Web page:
Welcome to 2017! As we ring in the new year, we’re assessing design trends to get a handle on what’s “in” and “out.” Now certainly, design trends do not move as fast as fashion trends do. It takes several years for a look, let’s say “industrial” or “Mid-Century Modern” to run their course. And at times, it seems as if some of these trends are never going to die. Mid-Century Modern is a good example of a long-lived trend that has now been around for close to two decades. And yet, little by little, styles and interior ideas are changing. For example, this year, as opposed to recent years, the large furniture chains are suggesting that 2017 will be the year of Japanese Minimalism and Italian Vintage Modern. Here’s a quick look at a few of the trends that prognosticators predict will be hot this year.
1. Green as the new black.
Deep dark green, emerald green, forest green and deep olives, seem to be the “it” color of the year, as seen above and below. Green is organic and soothing, and depending on the exact tone, can come off as homey or regal. Expect to see more forest green sofas and emerald green occasional chairs!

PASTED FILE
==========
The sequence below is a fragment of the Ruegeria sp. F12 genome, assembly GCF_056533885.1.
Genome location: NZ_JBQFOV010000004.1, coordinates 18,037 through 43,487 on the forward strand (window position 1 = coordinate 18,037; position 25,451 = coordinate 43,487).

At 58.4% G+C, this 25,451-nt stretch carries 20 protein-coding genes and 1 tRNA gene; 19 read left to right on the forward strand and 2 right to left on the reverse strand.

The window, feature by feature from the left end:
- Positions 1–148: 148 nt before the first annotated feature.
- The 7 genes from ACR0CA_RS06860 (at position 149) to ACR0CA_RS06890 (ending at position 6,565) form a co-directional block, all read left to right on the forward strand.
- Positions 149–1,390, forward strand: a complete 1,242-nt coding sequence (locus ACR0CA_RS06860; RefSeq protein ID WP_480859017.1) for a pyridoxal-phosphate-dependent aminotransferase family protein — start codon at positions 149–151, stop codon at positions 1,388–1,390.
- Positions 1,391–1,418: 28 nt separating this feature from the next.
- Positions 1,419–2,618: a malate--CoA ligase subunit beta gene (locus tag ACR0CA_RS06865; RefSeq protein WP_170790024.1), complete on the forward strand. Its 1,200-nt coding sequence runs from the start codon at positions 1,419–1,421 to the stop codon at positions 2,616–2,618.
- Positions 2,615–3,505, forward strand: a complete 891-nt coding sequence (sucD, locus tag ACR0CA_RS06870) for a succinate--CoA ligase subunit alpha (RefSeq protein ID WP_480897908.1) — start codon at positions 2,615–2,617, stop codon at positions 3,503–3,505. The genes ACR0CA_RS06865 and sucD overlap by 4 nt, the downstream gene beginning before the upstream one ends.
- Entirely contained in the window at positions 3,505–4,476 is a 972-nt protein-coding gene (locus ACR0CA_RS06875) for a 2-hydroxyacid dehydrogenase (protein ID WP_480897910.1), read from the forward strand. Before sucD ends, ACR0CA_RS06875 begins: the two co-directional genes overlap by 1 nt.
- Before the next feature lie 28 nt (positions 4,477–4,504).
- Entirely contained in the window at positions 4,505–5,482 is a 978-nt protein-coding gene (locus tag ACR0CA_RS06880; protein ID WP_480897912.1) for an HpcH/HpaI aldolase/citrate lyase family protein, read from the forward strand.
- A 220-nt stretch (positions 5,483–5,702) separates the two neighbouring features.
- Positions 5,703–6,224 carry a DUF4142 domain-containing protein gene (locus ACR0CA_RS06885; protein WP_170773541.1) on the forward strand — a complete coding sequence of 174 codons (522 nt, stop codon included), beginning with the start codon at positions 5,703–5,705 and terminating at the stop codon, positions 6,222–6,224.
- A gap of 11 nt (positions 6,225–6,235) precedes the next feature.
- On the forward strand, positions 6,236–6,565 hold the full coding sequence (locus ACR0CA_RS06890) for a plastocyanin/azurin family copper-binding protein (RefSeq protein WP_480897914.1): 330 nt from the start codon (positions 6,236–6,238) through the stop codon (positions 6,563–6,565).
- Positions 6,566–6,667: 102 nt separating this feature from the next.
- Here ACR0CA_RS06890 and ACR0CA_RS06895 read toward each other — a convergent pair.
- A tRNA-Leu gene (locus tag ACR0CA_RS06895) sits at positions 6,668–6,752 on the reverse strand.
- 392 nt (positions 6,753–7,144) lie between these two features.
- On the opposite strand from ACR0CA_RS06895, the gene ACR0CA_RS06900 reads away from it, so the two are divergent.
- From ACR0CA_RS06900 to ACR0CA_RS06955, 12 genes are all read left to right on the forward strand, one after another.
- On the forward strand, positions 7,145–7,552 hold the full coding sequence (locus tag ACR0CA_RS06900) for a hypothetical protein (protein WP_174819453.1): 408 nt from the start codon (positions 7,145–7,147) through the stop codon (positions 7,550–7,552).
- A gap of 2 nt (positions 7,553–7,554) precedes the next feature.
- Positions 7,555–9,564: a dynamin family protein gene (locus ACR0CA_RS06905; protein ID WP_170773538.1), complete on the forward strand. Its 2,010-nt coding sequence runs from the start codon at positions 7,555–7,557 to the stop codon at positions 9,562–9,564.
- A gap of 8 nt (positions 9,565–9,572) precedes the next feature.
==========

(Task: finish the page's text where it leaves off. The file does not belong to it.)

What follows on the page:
2. Jewel tones.
And it’s not just emerald green that is back in a big way, any jewel tones, from deep blue to magenta to deep purple are favored this year. Jewel tones are warm but elegant. In velvet, they project a sense of luxury and posh comfort which is a nice change from the hard-edged metal and distressed leather of the industrial style, or the prim, muted grays and beiges of Mid-Century Modern. Below, a living room manages to use many jewel tones while still coming off as light-hearted and lively.